But in addition, I say – in times that are not that trying, one needs a set of initial milestones to start the course – to forge ahead first. Upon hitting obstacles, one must not shirk, but respond to the circumstances (short term response) as well as respond to the fulfillment of the vision or final objective (long term response).
This long-term response is done in the form of revising your milestones if need be to attain the vision in a realistic manner. Most people fail to review and refine the milestones leaving chaos and unfounded optimism or pessimism about the future.
NOTE: I am not creating any guarantees about this process – I am merely being a proponent for the realistic maintenance of the vision and goals.
Flexibility / Iteration and experiments
If you did indeed have milestones in place, the flexibility is in realistically assessing these milestones periodically (preferably often) to see if they need to be changed.
The worse thing to do for your brain is to set up unrealistic milestones or expectations. We know from the research of Professor Wolfram Schultz of Cambridge University – that when you fail to meet (unrealistic) expectations, your dopamine levels go down.
The opposite experience occurs when you meet (realistic) expectations. Dopamine controls your feelings of motivation and confidence – so I argue that without realistic milestones in place, you are left at the effect of your biology. What is the point of that?
However, planning can adapt to the need to try different experiments and iterations from time to time – as long as the discipline of seeing if the results of these iterations and experiments keep you on track to your final destination and final objectives.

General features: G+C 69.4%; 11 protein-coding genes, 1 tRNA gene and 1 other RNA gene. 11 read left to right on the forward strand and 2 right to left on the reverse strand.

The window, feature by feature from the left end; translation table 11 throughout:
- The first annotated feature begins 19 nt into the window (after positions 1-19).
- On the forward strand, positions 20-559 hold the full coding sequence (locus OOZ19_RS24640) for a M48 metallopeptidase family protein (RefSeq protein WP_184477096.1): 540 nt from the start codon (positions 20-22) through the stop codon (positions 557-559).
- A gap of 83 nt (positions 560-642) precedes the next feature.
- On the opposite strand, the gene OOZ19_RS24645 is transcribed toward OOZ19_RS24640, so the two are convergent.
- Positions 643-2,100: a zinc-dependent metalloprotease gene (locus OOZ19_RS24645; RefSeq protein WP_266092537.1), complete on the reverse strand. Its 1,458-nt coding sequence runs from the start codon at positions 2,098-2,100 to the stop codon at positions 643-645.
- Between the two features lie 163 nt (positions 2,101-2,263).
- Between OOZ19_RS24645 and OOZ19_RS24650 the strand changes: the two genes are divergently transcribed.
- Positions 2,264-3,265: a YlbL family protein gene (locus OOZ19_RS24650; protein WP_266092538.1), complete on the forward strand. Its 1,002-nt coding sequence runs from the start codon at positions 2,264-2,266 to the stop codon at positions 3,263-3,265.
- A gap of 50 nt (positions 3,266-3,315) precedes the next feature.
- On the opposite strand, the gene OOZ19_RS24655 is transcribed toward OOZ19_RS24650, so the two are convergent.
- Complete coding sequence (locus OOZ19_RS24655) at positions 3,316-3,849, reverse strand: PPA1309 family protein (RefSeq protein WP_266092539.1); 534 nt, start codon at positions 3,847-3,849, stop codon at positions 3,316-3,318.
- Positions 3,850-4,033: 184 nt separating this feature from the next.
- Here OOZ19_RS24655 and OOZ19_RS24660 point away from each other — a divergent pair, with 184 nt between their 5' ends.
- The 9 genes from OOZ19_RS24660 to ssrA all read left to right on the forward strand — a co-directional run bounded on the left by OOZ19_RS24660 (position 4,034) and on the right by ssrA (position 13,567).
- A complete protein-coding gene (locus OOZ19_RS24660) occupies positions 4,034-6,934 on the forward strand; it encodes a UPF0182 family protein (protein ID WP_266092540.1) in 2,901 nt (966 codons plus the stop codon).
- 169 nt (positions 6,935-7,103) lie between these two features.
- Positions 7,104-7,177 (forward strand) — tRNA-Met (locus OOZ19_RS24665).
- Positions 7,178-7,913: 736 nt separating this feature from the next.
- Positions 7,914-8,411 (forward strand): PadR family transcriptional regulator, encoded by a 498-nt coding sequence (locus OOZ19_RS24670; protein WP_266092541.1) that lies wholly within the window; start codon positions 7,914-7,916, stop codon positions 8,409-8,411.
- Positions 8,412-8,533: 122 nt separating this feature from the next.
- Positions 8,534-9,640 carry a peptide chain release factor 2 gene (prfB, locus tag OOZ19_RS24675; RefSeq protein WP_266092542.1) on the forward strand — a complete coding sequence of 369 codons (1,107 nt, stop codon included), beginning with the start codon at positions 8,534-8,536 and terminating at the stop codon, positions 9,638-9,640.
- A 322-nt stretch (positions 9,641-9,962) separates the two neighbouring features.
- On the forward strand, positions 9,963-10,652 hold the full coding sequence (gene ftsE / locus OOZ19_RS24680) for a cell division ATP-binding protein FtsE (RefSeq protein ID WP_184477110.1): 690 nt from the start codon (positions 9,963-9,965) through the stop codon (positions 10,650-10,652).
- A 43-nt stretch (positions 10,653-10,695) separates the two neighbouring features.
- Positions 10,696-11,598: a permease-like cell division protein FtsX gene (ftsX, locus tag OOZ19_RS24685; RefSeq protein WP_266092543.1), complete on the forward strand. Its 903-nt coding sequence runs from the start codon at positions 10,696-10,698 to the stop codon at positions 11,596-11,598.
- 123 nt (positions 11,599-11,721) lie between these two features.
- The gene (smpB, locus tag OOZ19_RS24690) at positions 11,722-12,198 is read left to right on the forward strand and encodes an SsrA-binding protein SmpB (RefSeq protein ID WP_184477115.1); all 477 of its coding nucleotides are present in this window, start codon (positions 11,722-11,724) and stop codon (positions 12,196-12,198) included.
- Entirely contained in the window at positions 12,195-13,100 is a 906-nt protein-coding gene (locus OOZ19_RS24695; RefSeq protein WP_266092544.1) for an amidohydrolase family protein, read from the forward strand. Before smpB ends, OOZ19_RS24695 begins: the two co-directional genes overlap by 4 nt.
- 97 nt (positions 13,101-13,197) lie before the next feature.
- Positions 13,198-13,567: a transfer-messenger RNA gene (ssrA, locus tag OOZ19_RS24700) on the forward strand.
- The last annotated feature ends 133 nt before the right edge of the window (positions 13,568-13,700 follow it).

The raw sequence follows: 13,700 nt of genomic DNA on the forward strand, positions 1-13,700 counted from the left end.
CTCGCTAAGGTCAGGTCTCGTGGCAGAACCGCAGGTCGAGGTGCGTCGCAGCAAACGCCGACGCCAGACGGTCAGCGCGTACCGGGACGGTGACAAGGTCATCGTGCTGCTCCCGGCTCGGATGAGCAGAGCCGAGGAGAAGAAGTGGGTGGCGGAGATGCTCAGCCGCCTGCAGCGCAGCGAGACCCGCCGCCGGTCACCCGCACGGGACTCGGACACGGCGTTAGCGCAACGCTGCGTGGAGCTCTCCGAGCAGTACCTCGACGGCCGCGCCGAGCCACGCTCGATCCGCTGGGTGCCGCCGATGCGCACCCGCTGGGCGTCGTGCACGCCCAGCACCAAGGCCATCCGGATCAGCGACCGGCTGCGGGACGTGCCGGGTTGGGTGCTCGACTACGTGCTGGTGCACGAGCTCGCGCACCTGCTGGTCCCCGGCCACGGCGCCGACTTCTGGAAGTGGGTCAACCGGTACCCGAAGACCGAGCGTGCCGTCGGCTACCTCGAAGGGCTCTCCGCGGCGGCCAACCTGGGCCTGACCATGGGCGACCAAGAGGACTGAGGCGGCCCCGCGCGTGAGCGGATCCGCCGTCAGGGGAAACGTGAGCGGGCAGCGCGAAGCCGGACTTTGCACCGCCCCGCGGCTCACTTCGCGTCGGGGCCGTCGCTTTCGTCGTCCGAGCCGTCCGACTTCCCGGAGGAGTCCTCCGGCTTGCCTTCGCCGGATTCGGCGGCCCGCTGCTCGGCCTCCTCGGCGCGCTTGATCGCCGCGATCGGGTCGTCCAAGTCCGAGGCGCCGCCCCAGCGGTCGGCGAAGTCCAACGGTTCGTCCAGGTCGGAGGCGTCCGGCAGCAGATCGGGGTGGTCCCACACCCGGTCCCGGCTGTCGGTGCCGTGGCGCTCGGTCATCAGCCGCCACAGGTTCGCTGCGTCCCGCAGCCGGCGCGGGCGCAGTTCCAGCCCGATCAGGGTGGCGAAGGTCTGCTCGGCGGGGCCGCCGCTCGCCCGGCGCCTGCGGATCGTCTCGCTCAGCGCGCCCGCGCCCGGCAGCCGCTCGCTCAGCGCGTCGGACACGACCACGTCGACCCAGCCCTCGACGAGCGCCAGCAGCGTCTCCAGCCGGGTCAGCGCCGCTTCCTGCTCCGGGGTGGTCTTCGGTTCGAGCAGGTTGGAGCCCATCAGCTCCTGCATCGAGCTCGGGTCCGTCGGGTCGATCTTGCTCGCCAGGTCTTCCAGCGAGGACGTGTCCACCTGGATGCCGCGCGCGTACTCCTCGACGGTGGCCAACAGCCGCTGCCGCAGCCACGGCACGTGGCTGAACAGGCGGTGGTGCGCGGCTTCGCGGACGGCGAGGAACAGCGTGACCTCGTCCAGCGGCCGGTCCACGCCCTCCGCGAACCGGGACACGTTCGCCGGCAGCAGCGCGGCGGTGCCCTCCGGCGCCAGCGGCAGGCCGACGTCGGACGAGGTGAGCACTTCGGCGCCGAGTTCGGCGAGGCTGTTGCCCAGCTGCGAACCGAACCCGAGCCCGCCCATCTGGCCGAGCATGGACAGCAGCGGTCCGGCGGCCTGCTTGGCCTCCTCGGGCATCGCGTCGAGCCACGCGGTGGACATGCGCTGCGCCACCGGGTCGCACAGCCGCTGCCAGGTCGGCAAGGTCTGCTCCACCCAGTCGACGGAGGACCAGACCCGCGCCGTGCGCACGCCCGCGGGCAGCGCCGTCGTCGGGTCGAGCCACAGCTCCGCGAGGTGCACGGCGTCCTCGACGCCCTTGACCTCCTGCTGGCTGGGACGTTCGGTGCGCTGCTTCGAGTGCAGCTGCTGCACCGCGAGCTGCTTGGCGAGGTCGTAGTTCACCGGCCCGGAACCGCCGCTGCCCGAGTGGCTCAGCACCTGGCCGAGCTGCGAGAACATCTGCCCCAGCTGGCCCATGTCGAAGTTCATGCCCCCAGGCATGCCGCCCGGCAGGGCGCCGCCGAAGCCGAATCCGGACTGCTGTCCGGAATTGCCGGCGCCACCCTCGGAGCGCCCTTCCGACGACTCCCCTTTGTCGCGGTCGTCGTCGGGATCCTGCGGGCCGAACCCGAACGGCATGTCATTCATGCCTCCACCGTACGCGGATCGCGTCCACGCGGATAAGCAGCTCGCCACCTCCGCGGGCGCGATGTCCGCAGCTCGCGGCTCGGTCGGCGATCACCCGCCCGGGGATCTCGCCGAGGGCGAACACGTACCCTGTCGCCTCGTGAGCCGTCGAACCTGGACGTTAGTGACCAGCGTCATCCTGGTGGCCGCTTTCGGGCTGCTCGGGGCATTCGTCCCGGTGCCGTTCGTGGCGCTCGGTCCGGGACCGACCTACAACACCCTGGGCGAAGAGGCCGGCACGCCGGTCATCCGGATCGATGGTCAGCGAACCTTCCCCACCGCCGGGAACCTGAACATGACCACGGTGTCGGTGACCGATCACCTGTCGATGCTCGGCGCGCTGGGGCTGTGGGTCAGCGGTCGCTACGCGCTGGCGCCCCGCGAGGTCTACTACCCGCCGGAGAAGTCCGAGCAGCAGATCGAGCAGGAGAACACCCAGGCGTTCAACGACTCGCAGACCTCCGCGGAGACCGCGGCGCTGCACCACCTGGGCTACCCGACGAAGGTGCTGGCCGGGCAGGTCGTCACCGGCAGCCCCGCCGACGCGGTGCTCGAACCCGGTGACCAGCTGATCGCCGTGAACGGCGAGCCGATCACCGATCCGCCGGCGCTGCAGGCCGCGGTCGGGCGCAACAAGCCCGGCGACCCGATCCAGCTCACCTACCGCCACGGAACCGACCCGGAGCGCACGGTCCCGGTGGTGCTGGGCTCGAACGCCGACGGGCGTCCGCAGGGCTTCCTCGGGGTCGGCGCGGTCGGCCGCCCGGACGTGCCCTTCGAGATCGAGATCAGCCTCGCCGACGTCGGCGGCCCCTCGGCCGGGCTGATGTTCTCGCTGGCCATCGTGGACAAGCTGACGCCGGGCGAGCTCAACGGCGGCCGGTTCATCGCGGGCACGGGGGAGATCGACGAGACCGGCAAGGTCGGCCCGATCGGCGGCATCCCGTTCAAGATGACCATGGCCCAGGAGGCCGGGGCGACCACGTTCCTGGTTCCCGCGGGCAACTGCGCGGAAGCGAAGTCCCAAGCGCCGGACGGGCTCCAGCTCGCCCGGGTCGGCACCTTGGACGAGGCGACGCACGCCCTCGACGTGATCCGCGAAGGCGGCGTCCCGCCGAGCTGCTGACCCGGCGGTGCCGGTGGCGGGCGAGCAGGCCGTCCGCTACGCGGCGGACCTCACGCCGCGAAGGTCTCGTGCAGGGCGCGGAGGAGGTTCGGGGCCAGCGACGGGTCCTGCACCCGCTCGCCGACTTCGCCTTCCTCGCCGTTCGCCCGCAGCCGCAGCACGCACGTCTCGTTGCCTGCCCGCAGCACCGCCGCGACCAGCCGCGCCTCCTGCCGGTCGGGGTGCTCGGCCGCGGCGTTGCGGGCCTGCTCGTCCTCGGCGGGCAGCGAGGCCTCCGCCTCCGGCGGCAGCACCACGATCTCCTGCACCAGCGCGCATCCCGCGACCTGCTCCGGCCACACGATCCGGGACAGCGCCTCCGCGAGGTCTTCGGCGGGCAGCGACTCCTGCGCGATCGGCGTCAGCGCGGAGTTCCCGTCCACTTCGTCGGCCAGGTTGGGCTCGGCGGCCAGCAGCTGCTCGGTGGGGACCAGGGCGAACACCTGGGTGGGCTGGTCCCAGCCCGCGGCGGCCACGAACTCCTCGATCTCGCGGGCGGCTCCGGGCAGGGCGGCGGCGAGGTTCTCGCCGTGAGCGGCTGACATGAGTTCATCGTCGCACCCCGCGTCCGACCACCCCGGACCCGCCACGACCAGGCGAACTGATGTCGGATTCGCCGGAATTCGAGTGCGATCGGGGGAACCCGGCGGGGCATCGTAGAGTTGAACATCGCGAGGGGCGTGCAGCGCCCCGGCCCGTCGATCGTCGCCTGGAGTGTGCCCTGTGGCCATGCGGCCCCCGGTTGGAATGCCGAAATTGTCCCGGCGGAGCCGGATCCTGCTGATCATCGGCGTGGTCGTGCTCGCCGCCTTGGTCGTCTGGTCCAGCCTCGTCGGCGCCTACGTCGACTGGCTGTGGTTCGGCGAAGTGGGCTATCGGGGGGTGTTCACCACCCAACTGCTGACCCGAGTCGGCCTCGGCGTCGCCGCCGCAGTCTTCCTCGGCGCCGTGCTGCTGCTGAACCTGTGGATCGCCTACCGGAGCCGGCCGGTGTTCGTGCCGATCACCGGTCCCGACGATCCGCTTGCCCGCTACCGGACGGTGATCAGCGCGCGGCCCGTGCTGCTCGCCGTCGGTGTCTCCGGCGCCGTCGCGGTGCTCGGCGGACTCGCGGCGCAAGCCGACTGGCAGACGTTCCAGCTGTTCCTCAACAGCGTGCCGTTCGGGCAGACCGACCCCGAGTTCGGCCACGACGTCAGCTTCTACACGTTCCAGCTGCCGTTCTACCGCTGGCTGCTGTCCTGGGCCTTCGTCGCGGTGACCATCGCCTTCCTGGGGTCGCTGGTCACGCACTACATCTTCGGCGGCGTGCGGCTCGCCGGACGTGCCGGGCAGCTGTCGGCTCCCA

This is critical in assessing if you want to try a particular iteration or a particular experiment – it has to make sense and it has to have a ‘stop loss’ when the final objective is put into jeopardy.
Over Optimistic (Arrogance / Hubris) or Pessimistic
People fear the arrogance associated with creating a vision and then working feverishly towards it. They fear it because they think that they may be taken off course from original values and objectives.
But if you think about it, the whole point of business planning (done right) is to head towards and stay on track for the fulfillment of your values and objectives – what you feel is right and good for your company, family, and the world.
As long as you stay clear-minded and specific about your milestones and the final objectives, you should have less fear about this.
I assert that this fear is really the fear of having to be accountable and fully in charge / responsible for the planning and fulfillment – especially when you put your behind on the line by declaring a bold vision or set of objectives. This is an understandable fear but should not be a fear to stop you from doing everything in your power to ensure success.
The last paragraph may be the crux of the situation – when we become honest with ourselves. Business planning is not that easy – but it is necessary if you are truly a vision-oriented leader. Planning is here to stay.
Since 1991, I’ve been reflecting on, designing, and implementing methodologies and systems for bringing a transcendent, creative and innovative approach to critical aspects of entrepreneurship.